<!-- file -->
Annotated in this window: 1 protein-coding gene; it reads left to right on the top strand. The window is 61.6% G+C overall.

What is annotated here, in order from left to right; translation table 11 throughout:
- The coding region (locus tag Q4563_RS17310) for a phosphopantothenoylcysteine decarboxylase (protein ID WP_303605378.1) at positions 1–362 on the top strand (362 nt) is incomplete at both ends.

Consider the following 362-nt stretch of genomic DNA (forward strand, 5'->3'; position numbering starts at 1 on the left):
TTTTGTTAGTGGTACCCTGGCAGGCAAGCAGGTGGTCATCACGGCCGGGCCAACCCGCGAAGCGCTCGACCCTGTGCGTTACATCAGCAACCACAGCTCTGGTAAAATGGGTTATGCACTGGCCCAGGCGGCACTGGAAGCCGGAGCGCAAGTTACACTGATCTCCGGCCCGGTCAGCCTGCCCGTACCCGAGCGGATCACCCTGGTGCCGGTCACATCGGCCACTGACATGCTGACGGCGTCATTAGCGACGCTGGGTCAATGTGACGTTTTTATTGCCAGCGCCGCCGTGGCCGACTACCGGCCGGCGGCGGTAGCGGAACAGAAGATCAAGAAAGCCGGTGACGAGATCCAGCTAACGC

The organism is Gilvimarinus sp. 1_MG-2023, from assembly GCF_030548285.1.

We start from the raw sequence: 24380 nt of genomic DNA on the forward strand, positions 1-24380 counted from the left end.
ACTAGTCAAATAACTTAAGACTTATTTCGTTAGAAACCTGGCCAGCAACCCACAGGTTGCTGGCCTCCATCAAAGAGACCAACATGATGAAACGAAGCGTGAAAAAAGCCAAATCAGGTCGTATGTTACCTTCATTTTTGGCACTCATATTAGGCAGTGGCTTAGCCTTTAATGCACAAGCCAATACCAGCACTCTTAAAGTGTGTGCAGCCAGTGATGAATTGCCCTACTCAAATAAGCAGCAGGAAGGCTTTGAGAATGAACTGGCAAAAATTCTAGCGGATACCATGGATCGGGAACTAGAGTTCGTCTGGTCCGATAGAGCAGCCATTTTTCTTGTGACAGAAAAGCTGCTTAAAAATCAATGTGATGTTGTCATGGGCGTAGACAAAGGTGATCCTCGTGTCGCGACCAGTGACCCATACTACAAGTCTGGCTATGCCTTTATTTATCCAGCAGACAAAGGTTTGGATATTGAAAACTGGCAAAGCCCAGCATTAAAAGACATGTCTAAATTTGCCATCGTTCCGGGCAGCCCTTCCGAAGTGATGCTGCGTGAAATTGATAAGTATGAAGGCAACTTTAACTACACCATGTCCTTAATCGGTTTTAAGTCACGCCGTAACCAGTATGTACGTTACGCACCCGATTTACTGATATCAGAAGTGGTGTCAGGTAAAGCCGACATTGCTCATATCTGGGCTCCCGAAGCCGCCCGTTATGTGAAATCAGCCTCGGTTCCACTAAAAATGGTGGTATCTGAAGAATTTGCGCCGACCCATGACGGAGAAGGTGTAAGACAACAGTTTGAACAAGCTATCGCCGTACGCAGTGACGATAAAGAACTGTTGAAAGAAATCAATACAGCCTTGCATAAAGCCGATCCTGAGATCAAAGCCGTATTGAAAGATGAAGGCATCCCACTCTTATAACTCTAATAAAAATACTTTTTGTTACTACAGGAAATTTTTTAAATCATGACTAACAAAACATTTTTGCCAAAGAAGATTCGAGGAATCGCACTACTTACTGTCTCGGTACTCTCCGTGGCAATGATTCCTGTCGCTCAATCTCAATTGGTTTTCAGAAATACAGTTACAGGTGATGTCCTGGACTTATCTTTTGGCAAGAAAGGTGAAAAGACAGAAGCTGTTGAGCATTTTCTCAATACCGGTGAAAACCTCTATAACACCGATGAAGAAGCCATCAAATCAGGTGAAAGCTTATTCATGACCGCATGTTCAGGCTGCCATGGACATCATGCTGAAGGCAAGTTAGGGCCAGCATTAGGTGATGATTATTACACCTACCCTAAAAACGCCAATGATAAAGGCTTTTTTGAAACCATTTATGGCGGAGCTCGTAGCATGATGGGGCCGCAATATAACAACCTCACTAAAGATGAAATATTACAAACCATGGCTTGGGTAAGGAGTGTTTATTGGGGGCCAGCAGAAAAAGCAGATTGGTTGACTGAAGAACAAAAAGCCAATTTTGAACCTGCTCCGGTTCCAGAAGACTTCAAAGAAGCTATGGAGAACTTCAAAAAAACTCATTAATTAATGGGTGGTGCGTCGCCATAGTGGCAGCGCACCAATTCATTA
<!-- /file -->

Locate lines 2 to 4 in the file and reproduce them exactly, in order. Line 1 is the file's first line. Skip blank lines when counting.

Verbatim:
What is annotated here, in order from left to right; translation table 11 throughout:
- The coding region (locus tag Q4563_RS17310) for a phosphopantothenoylcysteine decarboxylase (protein ID WP_303605378.1) at positions 1–362 on the top strand (362 nt) is incomplete at both ends.

Consider the following 362-nt stretch of genomic DNA (forward strand, 5'->3'; position numbering starts at 1 on the left):